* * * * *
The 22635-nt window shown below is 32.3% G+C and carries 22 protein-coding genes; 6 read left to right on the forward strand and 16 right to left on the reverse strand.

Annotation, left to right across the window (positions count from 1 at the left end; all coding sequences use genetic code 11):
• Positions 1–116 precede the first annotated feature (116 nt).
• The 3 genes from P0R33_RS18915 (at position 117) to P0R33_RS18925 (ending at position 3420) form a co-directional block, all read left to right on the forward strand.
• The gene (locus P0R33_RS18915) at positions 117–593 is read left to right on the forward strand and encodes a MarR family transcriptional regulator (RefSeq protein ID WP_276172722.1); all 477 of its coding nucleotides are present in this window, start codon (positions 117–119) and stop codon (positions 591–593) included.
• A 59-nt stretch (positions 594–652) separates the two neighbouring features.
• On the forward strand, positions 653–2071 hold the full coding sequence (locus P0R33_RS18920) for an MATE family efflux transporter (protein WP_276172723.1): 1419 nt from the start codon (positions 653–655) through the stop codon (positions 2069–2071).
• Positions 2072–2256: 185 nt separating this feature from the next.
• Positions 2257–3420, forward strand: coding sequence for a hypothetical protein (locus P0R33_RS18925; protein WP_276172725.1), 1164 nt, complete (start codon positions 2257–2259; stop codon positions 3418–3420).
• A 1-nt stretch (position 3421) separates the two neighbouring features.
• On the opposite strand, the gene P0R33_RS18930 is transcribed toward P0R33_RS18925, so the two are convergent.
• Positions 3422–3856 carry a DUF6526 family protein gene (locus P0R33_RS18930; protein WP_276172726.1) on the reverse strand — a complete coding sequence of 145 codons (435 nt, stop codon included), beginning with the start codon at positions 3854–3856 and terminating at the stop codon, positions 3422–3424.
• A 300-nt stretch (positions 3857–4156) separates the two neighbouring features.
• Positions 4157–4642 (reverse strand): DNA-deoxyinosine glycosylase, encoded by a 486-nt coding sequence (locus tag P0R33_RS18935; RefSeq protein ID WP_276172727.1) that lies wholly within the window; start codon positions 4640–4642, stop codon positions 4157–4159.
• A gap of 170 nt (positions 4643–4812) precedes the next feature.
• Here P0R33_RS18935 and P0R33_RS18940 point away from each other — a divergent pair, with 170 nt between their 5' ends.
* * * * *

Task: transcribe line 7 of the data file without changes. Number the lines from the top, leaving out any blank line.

• On the forward strand, positions 653–2071 hold the full coding sequence (locus P0R33_RS18920) for an MATE family efflux transporter (protein WP_276172723.1): 1419 nt from the start codon (positions 653–655) through the stop codon (positions 2069–2071).